If you’re a small business owner working with businesses operating outside the U.S., you might need to request they fill out a W-8BEN form for tax purposes. Let’s go over what the form does, why it’s necessary, and how to go about filing.
What Is a W-8BEN?
Also known as the Certificate for Foreign Status of Beneficial Owner for U.S. Tax Withholding, a W-8BEN is for foreign entities. If you’re working with a business outside the U.S., they’ll need to fill out and file a W-8BEN.
“A W-8BEN is necessary to establish a foreign person’s withholding tax rate,” says Logan Allec, a CPA and founder of Money Done Right. Individuals need to fill one out to establish beneficial ownership and foreign status. It’s used to claim any income tax treaty benefits that have to do with income outside of compensation for personal services.
As Allec explains, typically, a U.S. company that pays a foreign person doing business in the United States must withhold 30% of any payment made to that individual.
This is to make sure that Uncle Sam gets his due from the foreign person’s earnings. In turn, a U.S. company will need a W-8BEN on file from its foreign payees to justify withholding 30% from their payments.
However, the W-8BEN serves another purpose than just justifying the 30% withholding.
“If a foreign person’s country has a tax treaty in place with the United States, that would justify a reduced withholding rate or even a withholding exemption,” says Allec.
Why Is the W-8 Form Necessary?
If you’re a small business owner who is making a payment to someone who is — or might be — a foreign person, you’ll need to request a W-8 form.
What’s more, if you’re in a business partnership with someone who lives outside the U.S., you’ll need to withhold tax on their distributive share of their taxable income. Make sure to request the form before making a payment; you’ll need it before you file your taxes.
If a foreign business doesn’t obtain a valid W-8 form and doesn’t withhold as required, they might be taxed at the 30 percent rate under Chapter 3 or 4, or at the 28 percent backup withholding rate that’s under section 3406. What’s more, they also might be dinged with penalties and interest for not complying.
What exactly is Chapter 3 and Chapter 4? In a nutshell, Chapter 3 and Chapter 4 refer to tax withholding types. Chapter 3 withholding has to do with payments made to someone who is a foreign person. Chapter 4 withholding has to do with a foreign financial institution making a payment to an account holder.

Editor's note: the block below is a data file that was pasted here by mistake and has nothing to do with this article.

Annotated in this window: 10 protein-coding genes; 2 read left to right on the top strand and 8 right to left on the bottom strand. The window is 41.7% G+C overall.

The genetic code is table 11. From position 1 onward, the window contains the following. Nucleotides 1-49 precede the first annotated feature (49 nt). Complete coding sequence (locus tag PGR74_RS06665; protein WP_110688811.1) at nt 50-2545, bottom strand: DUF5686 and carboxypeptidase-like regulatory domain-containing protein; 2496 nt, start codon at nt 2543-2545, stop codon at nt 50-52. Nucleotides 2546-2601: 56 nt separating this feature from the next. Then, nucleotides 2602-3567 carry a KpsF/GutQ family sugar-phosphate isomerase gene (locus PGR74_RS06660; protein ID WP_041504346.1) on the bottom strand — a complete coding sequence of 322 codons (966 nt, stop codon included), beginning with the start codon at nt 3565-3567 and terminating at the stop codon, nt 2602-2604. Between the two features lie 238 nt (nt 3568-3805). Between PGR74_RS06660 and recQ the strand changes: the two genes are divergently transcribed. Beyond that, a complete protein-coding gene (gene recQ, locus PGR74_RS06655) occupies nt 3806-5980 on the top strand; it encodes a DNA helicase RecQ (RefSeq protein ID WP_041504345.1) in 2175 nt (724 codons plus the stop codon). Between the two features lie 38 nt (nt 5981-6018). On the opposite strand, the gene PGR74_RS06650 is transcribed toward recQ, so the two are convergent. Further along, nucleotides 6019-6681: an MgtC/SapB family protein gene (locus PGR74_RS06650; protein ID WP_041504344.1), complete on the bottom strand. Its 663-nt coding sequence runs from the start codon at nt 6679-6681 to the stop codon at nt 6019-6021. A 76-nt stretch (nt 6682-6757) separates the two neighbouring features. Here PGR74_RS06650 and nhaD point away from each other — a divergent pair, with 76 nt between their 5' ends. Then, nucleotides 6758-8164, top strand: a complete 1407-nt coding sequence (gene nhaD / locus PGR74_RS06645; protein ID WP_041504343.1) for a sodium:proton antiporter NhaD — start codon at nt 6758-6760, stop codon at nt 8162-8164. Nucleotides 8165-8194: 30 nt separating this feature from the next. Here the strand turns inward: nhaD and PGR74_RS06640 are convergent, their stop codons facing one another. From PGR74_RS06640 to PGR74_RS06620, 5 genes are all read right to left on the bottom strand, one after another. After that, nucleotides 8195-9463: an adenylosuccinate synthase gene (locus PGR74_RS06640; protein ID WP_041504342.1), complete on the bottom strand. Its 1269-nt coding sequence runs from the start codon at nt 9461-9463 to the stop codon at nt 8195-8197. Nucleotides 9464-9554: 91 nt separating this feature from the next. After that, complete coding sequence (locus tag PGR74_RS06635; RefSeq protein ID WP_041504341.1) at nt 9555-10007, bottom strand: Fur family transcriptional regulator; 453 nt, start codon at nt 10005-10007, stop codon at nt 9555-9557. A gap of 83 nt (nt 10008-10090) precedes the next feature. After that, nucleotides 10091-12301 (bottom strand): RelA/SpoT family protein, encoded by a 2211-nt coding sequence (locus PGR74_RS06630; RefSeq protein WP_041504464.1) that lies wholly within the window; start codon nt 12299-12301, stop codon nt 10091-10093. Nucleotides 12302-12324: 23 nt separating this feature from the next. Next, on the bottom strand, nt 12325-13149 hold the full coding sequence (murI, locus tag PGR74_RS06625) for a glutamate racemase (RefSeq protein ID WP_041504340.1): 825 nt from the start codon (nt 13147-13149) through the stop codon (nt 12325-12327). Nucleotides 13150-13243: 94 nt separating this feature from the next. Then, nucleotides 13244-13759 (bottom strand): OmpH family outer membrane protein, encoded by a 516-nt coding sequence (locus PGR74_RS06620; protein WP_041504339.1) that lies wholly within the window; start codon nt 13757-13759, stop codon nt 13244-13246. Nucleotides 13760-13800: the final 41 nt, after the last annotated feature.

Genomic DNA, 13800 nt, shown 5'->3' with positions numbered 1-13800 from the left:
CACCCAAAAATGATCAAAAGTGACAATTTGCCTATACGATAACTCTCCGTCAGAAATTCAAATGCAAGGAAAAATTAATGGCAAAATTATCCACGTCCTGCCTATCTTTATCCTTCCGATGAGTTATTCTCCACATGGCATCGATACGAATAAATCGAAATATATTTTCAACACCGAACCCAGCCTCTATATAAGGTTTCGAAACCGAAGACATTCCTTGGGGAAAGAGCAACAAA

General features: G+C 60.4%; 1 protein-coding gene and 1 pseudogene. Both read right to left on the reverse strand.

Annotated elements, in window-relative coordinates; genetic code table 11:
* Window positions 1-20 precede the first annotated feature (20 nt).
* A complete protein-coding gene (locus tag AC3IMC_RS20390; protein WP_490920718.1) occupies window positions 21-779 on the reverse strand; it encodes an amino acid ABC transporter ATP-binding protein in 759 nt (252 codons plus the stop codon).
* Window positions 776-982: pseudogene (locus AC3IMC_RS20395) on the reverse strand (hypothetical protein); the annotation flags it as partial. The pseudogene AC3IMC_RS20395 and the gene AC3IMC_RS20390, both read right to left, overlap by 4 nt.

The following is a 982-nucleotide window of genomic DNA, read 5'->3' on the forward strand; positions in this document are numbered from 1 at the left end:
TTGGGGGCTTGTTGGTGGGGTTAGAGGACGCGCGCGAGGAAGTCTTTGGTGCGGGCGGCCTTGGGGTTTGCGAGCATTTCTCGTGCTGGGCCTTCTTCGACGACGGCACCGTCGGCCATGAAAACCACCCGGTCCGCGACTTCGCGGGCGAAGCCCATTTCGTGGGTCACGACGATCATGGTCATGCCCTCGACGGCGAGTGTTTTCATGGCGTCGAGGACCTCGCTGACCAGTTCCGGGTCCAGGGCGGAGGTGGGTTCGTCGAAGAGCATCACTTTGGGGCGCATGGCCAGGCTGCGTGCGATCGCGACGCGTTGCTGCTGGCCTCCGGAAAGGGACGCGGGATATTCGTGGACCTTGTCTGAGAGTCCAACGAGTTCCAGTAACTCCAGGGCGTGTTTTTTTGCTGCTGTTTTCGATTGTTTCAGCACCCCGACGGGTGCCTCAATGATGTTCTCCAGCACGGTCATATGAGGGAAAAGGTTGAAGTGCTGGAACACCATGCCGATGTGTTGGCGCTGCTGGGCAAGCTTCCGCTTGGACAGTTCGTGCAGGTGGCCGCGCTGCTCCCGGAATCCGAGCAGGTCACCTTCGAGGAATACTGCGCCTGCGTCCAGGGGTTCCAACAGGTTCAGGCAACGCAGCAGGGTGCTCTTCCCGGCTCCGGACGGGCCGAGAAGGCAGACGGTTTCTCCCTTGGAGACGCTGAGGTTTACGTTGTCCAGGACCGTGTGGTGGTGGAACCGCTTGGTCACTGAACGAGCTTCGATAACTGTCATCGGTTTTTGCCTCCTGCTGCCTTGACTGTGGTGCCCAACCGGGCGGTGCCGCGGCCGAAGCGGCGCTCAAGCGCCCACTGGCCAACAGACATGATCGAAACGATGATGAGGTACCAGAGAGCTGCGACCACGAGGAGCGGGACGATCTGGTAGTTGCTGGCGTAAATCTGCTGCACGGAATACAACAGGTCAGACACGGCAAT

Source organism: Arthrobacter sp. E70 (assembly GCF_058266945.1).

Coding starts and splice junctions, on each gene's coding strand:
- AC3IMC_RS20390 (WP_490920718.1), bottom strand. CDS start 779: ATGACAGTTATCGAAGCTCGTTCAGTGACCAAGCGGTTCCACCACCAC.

To get further specifics on exactly who is subject to either Chapter 3 or Chapter 4 withholding, you can refer to the section in Publication 515 (Withholding of Tax on Nonresident Aliens and Foreign Entities) titled “Persons Subject to Chapter 3 or Chapter 4 Withholding.”
When a taxpayer is subject to a Section 3406 or “C” notice, the taxpayer will be subject to a 24 percent withholding notice. This will be deducted from future interest and dividend payments. Once the taxpayer receives notice from the IRS that they’re no longer liable, then can stop the backup withholding.
When Should You Request a W-8BEN Form?
If you’re making a payment of an amount that’s subject to either a withholdable payment or Chapter 3 withholding, you’ll need to withhold taxes at the required 30 percent rate under Chapter 3 or 4.
Some businesses make the mistake of filling out the W-8BEN form themselves, explains Allec. “They shouldn’t. That’s because about five years ago the Form W-8BEN is only to be used to certify foreign persons, not businesses,” he says. “Businesses should use another Form W-8, such as Form W-8BEN-E.”
Another mistake? Sending the W-8BEN to the IRS. “Similar to Form W-9 for U.S. persons, the Form W-8BEN is not actually filed with the IRS,” says Allec. “The Form W-8BEN is simply completed, signed and submitted to the U.S. payor.”
How to File a W-8BEN Form
For a business outside the U.S. to file a W-8 form, they’ll need to download a W-8BEN form and fill it out accordingly. If the foreign business can link up the payment with a W-8 form, they might be able to withhold at a reduced rate or qualify for an exemption from withholding altogether.
If you have questions specific to your situation, you’ll want to talk to a tax professional. Incfile’s team of tax experts can also answer any questions you might have on how to properly make payments to foreign individuals or companies when running your small business.